Increased Challenges to Disarm and Rehabilitate Girl Child Soldiers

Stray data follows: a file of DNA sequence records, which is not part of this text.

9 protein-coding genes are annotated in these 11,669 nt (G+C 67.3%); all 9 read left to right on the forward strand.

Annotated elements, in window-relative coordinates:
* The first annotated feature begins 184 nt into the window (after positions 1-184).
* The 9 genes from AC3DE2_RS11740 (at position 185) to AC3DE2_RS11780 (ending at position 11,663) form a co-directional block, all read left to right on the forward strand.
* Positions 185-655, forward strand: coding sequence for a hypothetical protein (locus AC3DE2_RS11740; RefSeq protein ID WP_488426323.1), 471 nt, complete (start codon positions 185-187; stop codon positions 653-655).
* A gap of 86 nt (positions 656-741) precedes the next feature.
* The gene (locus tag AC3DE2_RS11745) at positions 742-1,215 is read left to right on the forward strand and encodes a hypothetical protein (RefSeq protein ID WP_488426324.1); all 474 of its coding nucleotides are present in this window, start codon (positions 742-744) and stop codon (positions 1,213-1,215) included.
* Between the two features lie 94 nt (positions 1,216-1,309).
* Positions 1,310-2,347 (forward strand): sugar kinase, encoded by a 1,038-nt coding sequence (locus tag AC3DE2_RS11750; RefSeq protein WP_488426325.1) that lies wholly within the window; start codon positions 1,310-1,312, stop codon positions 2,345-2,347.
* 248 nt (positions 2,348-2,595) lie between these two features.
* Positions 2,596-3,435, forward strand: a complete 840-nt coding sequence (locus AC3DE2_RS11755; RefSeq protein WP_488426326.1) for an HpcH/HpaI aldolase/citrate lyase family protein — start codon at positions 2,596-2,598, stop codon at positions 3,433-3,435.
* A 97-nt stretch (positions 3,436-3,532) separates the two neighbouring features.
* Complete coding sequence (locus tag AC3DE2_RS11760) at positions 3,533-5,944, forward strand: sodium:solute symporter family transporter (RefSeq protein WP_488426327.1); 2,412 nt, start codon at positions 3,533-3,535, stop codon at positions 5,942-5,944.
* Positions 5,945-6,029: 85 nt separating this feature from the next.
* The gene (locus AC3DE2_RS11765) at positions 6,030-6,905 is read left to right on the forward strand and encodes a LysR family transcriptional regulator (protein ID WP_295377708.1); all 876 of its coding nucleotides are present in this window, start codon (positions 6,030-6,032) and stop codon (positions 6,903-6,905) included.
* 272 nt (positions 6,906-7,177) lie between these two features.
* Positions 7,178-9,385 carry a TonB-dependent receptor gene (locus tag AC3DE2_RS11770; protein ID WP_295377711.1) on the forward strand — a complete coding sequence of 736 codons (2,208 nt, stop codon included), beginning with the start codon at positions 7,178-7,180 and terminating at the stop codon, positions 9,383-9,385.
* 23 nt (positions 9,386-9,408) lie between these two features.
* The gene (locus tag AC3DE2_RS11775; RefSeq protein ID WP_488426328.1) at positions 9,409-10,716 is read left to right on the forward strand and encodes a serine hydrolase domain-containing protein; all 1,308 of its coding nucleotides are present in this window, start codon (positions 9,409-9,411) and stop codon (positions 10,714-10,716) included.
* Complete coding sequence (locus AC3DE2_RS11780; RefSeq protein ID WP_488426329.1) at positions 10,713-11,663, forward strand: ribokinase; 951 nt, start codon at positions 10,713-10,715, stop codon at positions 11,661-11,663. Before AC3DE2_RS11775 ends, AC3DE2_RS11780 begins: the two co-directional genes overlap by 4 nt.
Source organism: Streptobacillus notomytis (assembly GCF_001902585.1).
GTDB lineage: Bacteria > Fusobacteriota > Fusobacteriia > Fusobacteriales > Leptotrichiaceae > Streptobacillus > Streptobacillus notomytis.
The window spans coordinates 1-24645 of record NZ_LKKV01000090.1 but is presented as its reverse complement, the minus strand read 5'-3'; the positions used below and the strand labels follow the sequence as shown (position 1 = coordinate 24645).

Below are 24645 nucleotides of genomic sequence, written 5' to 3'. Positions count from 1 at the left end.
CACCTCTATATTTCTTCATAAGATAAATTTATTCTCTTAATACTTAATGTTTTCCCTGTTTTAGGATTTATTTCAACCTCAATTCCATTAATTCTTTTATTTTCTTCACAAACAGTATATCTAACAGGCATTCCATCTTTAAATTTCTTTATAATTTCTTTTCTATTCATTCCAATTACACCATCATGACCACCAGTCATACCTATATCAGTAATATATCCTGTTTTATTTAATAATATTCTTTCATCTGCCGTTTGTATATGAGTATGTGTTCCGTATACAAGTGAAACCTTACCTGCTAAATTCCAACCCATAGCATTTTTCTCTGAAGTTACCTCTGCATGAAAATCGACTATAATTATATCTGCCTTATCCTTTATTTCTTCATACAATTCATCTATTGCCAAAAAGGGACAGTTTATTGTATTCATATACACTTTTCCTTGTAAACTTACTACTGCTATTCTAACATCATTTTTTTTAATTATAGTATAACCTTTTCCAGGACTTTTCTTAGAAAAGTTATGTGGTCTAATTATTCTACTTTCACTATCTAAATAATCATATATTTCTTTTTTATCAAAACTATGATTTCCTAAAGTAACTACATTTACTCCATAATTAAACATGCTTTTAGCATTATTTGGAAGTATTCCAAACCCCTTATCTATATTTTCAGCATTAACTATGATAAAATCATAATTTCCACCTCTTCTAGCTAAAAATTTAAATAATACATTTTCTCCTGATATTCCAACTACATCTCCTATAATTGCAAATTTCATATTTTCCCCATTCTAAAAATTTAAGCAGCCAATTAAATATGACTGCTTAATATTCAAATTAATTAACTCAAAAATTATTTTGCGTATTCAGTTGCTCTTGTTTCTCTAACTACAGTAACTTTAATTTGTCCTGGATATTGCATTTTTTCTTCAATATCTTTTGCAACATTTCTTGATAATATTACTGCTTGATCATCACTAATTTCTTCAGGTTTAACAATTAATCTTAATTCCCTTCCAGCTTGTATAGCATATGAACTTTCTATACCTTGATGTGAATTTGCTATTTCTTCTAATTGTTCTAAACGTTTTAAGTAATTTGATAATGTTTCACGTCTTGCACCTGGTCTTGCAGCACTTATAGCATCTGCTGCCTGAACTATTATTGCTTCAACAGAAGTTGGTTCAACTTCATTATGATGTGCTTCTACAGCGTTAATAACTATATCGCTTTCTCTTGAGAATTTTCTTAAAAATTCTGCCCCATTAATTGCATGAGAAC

Gender-based violence can be directed against young girls and females from all cultures and socioeconomic classes—although the poor and dispossessed are more readily targeted. Women and young female children are targeted because they are the most vulnerable and powerless generally—especially in underdeveloped and conflict-ridden countries. In desperate situations of survival, female child soldiers may be forced to barter their sexual services to avoid greater abuse and mutilation or simply to remain alive for another day or week. Indeed the International Rescue Committee and United Nations Human Rights organizations report the use of rape, sexual slavery, forced prostitution and “marriage,” and general violence and mutilation as typical weapons employed against female child soldiers worldwide. The use of child soldiers is a clear violation of child rights and a war crime, however they are also a public health threat, as the HIV/AIDS pandemic and STDs are amplified by gender-based violence. High maternal and infant mortality rates and the abandonment of unwanted children also have a heavy long-term impact.